Brain Tumor Incidence Higher Following Childhood CT Scans


The pattern of excess cancer risk may be partly due to confounding by indication.

Radiation doses from CT during childhood increases brain tumor risk, according to a study published in the Journal of the National Cancer Institute.

Researchers from the Netherlands performed a retrospective study to evaluate leukemia and brain tumor risk following exposure to low-dose ionizing radiation from CT scans in childhood.

The researchers reviewed data of 168,394 children who received one or more CT scans in a Dutch hospital between 1979 and 2012 who were younger than age 18 years. The researchers obtained cancer incidence, vital status, and confounder information by record linkage with external registries.

The results showed standardized incidence ratios were elevated for all cancer sites. Mean cumulative bone marrow doses were 9.5 mGy at the end of follow-up, and leukemia risk (excluding myelodysplastic syndrome) was not associated with cumulative bone marrow dose (44 cases). Cumulative brain dose was on average 38.5 mGy and was statistically significantly associated with risk for malignant and nonmalignant brain tumors combined. Excluding tuberous sclerosis complex patients did not substantially change the risk.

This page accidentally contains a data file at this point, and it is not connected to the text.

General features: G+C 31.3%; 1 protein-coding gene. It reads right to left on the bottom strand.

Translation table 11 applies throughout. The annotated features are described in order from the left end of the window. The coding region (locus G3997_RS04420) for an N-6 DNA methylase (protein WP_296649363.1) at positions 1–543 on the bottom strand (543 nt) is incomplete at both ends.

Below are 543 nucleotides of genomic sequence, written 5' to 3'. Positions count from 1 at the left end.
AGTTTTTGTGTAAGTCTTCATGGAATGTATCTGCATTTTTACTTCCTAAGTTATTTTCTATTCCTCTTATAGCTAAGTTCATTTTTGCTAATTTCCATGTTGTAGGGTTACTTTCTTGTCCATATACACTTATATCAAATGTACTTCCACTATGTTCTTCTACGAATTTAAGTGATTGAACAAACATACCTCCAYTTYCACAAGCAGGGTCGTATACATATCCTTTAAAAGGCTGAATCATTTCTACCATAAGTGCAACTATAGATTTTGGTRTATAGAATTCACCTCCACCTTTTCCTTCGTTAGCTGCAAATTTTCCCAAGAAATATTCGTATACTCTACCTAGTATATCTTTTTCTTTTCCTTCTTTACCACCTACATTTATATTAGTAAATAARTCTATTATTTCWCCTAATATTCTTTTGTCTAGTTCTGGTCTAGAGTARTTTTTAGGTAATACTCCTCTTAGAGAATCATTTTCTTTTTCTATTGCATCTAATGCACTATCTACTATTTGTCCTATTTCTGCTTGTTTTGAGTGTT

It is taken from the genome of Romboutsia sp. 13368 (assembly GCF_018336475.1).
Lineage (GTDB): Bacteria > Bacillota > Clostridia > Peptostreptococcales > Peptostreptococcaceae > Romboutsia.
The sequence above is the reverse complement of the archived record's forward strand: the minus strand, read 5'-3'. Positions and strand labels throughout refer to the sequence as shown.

The researchers did caution, however, that the pattern of excess cancer risk may be partly due to confounding by indication, because the incidence of brain tumors was higher in the cohort than in the general population.

"Epidemiological studies of cancer risks from low doses of medical radiation are challenging,” principal investigator, Michael Hauptmann, Ph.D., from the Netherlands Cancer Institute, said in a release. "Nevertheless, our careful evaluation of the data and evidence from other studies indicate that CT-related radiation exposure increases brain tumor risk. Careful justification of pediatric CT scans and dose optimization, as done in many hospitals, are essential to minimize risks."

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